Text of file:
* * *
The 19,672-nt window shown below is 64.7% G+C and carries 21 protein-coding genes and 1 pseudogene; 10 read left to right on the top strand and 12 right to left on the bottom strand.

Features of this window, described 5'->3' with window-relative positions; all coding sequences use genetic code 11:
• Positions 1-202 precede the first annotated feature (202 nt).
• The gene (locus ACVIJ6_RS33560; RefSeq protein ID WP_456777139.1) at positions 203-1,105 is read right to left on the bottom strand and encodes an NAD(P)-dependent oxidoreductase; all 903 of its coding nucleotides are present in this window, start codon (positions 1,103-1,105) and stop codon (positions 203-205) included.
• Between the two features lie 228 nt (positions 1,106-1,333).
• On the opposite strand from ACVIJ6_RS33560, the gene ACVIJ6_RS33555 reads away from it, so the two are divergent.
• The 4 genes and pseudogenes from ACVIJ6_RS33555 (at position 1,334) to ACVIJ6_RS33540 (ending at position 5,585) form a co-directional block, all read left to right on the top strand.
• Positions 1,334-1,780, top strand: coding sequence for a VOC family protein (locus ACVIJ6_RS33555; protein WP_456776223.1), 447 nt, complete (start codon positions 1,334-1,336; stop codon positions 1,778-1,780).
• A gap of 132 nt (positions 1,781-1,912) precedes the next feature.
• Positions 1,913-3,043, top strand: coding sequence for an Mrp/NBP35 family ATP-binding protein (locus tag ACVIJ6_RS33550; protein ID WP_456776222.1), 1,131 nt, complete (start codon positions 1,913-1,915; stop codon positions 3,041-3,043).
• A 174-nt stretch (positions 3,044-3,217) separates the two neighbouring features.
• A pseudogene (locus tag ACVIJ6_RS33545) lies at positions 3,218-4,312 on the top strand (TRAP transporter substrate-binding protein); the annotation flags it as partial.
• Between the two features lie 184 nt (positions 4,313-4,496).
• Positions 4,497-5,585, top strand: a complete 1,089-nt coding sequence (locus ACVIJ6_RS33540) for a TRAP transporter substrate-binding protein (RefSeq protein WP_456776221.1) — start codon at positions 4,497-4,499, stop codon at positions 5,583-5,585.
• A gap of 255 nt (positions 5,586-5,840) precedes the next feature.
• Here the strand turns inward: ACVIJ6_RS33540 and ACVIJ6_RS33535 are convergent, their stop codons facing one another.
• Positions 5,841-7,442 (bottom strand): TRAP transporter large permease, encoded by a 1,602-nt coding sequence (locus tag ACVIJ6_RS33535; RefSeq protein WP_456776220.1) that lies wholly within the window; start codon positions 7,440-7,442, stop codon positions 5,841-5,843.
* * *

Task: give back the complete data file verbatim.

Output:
The 19,672-nt window shown below is 64.7% G+C and carries 21 protein-coding genes and 1 pseudogene; 10 read left to right on the top strand and 12 right to left on the bottom strand.

Features of this window, described 5'->3' with window-relative positions; all coding sequences use genetic code 11:
• Positions 1-202 precede the first annotated feature (202 nt).
• The gene (locus ACVIJ6_RS33560; RefSeq protein ID WP_456777139.1) at positions 203-1,105 is read right to left on the bottom strand and encodes an NAD(P)-dependent oxidoreductase; all 903 of its coding nucleotides are present in this window, start codon (positions 1,103-1,105) and stop codon (positions 203-205) included.
• Between the two features lie 228 nt (positions 1,106-1,333).
• On the opposite strand from ACVIJ6_RS33560, the gene ACVIJ6_RS33555 reads away from it, so the two are divergent.
• The 4 genes and pseudogenes from ACVIJ6_RS33555 (at position 1,334) to ACVIJ6_RS33540 (ending at position 5,585) form a co-directional block, all read left to right on the top strand.
• Positions 1,334-1,780, top strand: coding sequence for a VOC family protein (locus ACVIJ6_RS33555; protein WP_456776223.1), 447 nt, complete (start codon positions 1,334-1,336; stop codon positions 1,778-1,780).
• A gap of 132 nt (positions 1,781-1,912) precedes the next feature.
• Positions 1,913-3,043, top strand: coding sequence for an Mrp/NBP35 family ATP-binding protein (locus tag ACVIJ6_RS33550; protein ID WP_456776222.1), 1,131 nt, complete (start codon positions 1,913-1,915; stop codon positions 3,041-3,043).
• A 174-nt stretch (positions 3,044-3,217) separates the two neighbouring features.
• A pseudogene (locus tag ACVIJ6_RS33545) lies at positions 3,218-4,312 on the top strand (TRAP transporter substrate-binding protein); the annotation flags it as partial.
• Between the two features lie 184 nt (positions 4,313-4,496).
• Positions 4,497-5,585, top strand: a complete 1,089-nt coding sequence (locus ACVIJ6_RS33540) for a TRAP transporter substrate-binding protein (RefSeq protein WP_456776221.1) — start codon at positions 4,497-4,499, stop codon at positions 5,583-5,585.
• A gap of 255 nt (positions 5,586-5,840) precedes the next feature.
• Here the strand turns inward: ACVIJ6_RS33540 and ACVIJ6_RS33535 are convergent, their stop codons facing one another.
• Positions 5,841-7,442 (bottom strand): TRAP transporter large permease, encoded by a 1,602-nt coding sequence (locus tag ACVIJ6_RS33535; RefSeq protein WP_456776220.1) that lies wholly within the window; start codon positions 7,440-7,442, stop codon positions 5,841-5,843.